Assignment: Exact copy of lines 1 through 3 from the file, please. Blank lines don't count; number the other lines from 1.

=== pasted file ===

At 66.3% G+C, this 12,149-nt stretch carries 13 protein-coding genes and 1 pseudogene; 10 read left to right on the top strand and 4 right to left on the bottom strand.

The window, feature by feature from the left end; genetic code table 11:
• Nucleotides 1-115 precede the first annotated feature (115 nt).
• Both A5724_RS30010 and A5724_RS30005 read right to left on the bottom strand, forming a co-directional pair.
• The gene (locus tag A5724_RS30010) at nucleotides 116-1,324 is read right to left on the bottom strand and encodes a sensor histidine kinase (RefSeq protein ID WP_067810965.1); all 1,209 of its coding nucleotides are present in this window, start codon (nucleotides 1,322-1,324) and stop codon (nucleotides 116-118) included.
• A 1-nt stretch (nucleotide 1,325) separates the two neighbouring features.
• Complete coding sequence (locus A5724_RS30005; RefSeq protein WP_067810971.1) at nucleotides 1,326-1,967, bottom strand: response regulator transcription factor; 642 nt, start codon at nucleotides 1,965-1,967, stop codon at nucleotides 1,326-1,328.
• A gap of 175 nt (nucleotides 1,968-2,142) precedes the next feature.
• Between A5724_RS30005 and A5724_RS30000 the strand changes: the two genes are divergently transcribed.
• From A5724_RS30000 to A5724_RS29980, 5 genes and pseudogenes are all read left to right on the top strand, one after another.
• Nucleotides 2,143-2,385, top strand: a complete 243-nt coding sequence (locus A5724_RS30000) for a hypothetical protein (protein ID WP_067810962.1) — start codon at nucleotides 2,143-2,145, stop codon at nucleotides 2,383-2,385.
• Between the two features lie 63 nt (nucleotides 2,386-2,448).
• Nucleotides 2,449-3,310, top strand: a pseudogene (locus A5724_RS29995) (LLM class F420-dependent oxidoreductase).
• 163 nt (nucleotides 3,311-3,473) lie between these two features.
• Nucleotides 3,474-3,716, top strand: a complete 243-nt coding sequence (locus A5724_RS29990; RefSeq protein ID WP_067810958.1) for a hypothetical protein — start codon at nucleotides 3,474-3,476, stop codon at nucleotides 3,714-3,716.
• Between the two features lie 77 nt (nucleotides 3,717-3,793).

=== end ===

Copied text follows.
At 66.3% G+C, this 12,149-nt stretch carries 13 protein-coding genes and 1 pseudogene; 10 read left to right on the top strand and 4 right to left on the bottom strand.

The window, feature by feature from the left end; genetic code table 11:
• Nucleotides 1-115 precede the first annotated feature (115 nt).